Evaluators have finished a controversial, high-stakes audit of the University of Alaska Anchorage's hundreds of academic offerings that could lead to some departments being cut.
Faculty, staff and the public will have to wait until later this summer to see the conclusions, the university said Wednesday.
The unprecedented, institution-wide reckoning is called "prioritization." It has been controversial with some faculty members who say that it is a veiled attempt to threaten tenure and gut programs, especially in the humanities.
During the past school year, every program and department at the university -- where 15,000 students study disciplines ranging from auto maintenance to anthropology -- was asked to complete an extensive self-evaluation.
Two committees made up of faculty and staff members then sorted the programs into five competitive, equally-sized groups using pre-defined criteria including "impact and essentiality" and "quality of program outcomes."
The highest-ranked programs will be considered for expansion and increased funding. The lowest-ranked could be cut altogether.
Recommendations are now with the university chancellor's cabinet, a group of high-level university managers.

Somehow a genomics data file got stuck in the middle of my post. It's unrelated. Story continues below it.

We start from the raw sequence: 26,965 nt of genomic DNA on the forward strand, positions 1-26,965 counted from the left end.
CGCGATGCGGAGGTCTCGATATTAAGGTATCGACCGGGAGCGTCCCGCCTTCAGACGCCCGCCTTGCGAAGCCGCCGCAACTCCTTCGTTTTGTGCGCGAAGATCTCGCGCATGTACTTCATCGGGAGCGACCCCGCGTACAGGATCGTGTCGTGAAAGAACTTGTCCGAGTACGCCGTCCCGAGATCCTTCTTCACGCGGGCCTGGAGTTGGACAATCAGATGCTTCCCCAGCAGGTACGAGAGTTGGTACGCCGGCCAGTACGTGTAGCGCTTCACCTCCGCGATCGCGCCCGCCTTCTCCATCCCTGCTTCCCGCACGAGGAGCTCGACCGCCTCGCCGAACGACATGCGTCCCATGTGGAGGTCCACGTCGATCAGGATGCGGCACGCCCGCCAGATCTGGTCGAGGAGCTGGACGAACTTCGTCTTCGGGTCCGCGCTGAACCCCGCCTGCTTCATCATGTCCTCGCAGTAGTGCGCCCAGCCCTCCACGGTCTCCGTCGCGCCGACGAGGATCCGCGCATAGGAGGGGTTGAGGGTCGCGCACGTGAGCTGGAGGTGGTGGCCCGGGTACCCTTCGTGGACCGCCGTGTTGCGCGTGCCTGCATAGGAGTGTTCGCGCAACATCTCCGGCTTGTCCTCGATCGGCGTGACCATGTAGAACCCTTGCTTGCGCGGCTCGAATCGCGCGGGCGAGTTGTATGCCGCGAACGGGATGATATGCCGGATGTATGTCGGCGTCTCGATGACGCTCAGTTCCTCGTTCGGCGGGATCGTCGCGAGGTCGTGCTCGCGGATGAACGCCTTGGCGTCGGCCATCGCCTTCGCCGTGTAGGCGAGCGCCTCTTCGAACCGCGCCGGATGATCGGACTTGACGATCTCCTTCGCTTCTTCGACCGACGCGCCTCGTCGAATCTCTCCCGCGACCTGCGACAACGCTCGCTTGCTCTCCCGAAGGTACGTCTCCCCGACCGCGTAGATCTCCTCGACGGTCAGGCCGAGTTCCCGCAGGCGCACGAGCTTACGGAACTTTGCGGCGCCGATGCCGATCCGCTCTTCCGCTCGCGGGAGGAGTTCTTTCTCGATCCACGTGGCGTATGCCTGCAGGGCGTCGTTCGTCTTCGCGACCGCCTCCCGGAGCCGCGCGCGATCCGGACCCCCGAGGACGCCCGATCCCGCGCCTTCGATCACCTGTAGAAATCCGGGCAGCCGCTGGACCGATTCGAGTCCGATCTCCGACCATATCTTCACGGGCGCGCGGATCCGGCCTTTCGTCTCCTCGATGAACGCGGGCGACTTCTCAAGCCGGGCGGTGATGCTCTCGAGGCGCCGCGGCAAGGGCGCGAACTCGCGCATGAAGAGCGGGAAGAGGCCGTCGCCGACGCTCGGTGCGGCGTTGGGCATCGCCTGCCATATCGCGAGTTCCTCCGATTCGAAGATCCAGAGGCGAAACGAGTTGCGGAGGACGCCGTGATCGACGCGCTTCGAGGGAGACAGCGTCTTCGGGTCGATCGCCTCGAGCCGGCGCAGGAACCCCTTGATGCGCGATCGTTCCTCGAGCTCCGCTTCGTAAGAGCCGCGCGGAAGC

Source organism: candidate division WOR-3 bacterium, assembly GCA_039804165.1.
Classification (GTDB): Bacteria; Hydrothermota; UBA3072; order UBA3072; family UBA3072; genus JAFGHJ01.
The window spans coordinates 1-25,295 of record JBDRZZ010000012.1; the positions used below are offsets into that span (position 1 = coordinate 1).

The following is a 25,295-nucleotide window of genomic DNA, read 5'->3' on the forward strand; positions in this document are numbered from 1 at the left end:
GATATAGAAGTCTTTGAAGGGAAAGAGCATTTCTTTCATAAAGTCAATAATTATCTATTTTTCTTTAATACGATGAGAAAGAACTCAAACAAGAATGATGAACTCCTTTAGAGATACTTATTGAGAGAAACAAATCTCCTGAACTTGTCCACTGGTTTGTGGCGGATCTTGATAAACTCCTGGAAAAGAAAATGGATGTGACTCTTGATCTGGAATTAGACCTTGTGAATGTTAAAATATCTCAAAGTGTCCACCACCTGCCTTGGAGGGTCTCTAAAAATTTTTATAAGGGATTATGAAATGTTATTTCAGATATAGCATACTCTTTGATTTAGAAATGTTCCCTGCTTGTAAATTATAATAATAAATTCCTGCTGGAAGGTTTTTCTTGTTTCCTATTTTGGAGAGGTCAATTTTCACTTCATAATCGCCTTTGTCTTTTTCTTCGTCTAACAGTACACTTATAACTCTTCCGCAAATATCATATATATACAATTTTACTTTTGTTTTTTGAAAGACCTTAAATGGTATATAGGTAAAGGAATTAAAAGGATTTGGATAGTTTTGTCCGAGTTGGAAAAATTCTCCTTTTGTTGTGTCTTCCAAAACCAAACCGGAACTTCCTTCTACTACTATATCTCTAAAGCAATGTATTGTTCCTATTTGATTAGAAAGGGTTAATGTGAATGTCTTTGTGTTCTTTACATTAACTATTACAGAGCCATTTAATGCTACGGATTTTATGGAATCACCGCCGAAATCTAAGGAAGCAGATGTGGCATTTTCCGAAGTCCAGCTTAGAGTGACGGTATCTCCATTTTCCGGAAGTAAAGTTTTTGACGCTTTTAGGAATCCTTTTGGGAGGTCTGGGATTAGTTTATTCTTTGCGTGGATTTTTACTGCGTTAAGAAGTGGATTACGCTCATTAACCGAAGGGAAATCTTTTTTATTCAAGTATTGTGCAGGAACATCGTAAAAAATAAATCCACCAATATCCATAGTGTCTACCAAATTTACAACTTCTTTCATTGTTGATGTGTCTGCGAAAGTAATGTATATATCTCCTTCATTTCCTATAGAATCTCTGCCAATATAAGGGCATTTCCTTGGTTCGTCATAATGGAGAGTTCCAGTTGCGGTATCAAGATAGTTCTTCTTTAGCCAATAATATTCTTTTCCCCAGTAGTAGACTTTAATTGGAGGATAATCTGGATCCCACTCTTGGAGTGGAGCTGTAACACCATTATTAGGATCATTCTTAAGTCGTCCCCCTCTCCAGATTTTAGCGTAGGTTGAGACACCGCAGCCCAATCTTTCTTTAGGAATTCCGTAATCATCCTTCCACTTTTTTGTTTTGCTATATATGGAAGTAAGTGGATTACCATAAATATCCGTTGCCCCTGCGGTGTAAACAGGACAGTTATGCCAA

Professors and other UAA workers will be able to see the report before it is released to the public, said Kristin DeSmith, assistant vice chancellor of university relations. That will likely happen sometime between now and August.
"We want to make sure we talk to our faculty and staff first," DeSmith said.
No professors contacted Wednesday wanted to speak on the record about prioritization. But some have said publicly that it has created a wary and at-times poisonous atmosphere at the university, one likening it to the dystopian novel series "The Hunger Games."
University administrators counter that it is necessary self-reflection meant to clarify the mission of an institution that has sprawled to offer programs ranging from a doctorate in psychology to a certificate in welding.
"Our goal for this is to look at alignment with our mission and also the needs of the state," DeSmith said. "We've been around for 50 years and have never done anything like this."
The process of shrinking or culling the lowest-ranked programs could take years and would take approval from the Board of Regents, DeSmith said.
Support staff cuts could be made more quickly.
When the process started, the university did not have a budget deficit. For fiscal year 2015, it has already absorbed a 7 percent cut.
Reach Michelle Theriault Boots at email@example.com.
By MICHELLE THERIAULT BOOTS